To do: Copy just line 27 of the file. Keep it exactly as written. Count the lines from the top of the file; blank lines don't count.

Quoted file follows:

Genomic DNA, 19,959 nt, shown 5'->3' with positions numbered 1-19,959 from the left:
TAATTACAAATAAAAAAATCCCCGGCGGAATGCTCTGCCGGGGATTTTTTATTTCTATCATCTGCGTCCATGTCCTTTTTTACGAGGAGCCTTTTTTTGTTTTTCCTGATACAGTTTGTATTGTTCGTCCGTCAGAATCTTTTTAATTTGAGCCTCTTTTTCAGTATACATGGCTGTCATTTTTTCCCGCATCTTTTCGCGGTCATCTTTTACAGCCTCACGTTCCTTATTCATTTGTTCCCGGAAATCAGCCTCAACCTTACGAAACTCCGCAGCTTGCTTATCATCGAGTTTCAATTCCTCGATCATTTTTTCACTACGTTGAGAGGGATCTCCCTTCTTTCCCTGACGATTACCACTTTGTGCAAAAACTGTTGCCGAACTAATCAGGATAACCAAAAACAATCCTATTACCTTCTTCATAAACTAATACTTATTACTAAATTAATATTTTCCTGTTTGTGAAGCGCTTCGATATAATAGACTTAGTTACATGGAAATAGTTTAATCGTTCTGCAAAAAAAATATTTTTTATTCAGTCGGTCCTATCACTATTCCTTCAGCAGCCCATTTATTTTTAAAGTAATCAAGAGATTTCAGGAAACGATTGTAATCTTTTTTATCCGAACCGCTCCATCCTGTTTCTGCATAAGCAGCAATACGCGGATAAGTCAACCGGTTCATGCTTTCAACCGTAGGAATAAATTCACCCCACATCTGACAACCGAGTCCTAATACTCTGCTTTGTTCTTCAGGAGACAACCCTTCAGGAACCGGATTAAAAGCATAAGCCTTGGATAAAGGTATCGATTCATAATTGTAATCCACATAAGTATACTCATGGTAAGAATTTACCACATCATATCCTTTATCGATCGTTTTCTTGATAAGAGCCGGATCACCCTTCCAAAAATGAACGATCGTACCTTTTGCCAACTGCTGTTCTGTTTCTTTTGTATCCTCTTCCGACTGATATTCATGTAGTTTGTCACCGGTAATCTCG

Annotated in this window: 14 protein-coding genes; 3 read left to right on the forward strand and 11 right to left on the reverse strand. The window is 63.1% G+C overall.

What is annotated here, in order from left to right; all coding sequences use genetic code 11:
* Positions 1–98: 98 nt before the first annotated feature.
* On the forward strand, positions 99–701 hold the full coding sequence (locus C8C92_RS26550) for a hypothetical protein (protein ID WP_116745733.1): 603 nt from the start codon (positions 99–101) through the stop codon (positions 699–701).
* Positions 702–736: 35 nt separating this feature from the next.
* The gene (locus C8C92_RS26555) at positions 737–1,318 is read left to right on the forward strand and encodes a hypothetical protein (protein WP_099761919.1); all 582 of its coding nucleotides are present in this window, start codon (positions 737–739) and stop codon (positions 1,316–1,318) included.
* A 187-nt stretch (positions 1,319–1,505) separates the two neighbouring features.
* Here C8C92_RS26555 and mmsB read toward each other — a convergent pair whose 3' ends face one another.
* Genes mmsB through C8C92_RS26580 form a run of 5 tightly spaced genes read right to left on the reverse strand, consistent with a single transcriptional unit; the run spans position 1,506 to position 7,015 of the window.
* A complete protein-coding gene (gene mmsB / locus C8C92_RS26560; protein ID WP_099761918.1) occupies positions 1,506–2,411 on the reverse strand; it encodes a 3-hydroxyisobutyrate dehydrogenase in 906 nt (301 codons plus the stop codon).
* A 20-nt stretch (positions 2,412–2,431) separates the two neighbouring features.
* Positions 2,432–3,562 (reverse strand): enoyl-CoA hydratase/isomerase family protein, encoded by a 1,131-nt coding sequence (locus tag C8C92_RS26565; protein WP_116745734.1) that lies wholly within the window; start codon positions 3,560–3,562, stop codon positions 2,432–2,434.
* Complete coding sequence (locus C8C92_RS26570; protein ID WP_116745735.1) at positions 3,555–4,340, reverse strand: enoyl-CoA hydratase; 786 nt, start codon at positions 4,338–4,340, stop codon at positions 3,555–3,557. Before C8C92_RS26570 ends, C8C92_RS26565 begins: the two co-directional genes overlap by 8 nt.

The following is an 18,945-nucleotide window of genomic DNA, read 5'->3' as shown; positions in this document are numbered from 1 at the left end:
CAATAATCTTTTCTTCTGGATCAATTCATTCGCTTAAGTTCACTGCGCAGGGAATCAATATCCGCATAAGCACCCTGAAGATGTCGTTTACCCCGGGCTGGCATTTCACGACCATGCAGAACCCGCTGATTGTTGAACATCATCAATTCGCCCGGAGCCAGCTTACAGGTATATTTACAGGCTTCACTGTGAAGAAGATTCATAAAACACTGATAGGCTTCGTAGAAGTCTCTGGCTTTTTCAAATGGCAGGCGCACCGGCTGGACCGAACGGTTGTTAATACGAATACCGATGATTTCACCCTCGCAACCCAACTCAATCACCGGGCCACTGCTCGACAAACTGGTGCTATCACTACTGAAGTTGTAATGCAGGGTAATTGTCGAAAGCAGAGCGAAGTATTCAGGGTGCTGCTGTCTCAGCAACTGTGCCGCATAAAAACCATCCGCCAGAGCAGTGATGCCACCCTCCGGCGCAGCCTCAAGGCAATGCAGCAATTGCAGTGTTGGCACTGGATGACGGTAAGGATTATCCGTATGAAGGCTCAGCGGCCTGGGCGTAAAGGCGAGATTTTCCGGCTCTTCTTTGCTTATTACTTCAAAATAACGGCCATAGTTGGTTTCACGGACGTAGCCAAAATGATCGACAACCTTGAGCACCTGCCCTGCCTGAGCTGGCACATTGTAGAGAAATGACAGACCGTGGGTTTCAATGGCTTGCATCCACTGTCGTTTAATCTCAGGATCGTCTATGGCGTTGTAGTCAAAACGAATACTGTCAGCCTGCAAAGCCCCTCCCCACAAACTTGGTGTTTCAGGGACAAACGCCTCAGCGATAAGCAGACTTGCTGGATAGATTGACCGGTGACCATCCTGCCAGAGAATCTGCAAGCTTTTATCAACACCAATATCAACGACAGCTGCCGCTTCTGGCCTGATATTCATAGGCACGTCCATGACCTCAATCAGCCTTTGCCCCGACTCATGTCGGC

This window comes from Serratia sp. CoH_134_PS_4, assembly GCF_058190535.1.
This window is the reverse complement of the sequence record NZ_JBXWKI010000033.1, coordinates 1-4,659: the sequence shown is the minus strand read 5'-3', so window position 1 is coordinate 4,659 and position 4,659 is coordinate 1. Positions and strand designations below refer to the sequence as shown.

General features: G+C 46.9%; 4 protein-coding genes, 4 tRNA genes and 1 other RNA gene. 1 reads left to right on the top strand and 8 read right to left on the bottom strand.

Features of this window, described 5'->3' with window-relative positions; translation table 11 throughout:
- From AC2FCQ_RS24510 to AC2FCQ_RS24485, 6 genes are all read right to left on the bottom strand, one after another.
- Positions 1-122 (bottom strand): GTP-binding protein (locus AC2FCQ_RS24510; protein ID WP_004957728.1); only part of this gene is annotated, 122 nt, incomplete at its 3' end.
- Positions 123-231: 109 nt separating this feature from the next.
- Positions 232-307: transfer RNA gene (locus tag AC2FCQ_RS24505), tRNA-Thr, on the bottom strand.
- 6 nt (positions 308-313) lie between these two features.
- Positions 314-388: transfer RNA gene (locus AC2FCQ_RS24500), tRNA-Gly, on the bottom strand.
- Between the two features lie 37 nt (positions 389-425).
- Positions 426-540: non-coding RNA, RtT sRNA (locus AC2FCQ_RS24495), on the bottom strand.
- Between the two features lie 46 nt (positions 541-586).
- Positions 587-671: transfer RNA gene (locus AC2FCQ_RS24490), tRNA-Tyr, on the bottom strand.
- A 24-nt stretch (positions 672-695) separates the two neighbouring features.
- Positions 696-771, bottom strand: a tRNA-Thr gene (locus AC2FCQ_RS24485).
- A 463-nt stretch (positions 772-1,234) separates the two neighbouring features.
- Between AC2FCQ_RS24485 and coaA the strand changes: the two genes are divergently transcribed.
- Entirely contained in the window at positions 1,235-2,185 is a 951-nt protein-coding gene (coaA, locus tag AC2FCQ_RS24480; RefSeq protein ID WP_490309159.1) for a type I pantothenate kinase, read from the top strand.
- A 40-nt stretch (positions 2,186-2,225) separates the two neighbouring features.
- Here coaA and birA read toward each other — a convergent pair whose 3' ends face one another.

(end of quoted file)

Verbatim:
- Positions 314-388: transfer RNA gene (locus AC2FCQ_RS24500), tRNA-Gly, on the bottom strand.